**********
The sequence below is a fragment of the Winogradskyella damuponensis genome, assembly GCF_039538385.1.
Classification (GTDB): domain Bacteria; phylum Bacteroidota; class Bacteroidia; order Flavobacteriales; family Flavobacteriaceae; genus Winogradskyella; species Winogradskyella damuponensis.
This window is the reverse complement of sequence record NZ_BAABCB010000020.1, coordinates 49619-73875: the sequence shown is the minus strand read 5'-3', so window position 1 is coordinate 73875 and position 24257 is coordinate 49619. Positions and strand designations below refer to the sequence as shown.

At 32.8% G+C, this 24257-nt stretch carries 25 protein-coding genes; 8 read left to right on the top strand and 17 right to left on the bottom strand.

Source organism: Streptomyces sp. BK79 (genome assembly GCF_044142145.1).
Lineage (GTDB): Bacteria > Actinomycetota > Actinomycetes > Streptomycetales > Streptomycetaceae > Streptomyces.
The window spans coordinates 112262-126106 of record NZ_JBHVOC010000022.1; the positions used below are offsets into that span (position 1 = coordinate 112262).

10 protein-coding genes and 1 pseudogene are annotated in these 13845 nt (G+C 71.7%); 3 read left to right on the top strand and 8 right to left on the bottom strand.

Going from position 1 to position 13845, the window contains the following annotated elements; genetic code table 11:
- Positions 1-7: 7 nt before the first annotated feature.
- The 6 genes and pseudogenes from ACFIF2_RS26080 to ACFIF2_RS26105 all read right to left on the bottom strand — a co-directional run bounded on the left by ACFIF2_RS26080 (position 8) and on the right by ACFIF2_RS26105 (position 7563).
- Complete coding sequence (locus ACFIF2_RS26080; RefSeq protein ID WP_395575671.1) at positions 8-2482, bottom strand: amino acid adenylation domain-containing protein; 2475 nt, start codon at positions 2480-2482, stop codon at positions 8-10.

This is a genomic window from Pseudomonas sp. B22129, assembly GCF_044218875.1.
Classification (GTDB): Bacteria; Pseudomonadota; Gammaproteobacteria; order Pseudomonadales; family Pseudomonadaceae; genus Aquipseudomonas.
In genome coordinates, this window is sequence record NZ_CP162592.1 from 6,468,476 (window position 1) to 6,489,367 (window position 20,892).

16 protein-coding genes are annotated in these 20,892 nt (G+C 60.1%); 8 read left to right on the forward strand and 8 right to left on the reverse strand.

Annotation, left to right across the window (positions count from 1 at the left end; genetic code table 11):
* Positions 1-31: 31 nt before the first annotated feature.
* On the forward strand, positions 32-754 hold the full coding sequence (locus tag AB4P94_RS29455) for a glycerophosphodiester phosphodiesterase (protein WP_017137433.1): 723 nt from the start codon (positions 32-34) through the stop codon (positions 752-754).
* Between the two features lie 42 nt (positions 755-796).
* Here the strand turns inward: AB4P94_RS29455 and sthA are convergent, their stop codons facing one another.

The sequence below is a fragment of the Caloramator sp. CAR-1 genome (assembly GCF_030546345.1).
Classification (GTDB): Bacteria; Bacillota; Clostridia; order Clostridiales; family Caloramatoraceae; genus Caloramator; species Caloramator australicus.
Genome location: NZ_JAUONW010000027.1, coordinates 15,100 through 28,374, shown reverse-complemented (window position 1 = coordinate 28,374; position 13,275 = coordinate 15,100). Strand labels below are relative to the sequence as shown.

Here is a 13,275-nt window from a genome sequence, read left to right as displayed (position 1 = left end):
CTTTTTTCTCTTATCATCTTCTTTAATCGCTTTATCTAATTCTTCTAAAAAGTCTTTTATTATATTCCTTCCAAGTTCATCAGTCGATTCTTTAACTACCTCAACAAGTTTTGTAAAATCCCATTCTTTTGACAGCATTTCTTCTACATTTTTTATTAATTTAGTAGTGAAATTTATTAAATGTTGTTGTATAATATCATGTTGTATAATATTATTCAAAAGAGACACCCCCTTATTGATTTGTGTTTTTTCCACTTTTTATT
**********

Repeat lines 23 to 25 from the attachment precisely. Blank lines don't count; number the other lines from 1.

Classification (GTDB): Bacteria; Bacillota; Clostridia; order Clostridiales; family Caloramatoraceae; genus Caloramator; species Caloramator australicus.
Genome location: NZ_JAUONW010000027.1, coordinates 15,100 through 28,374, shown reverse-complemented (window position 1 = coordinate 28,374; position 13,275 = coordinate 15,100). Strand labels below are relative to the sequence as shown.

Here is a 13,275-nt window from a genome sequence, read left to right as displayed (position 1 = left end):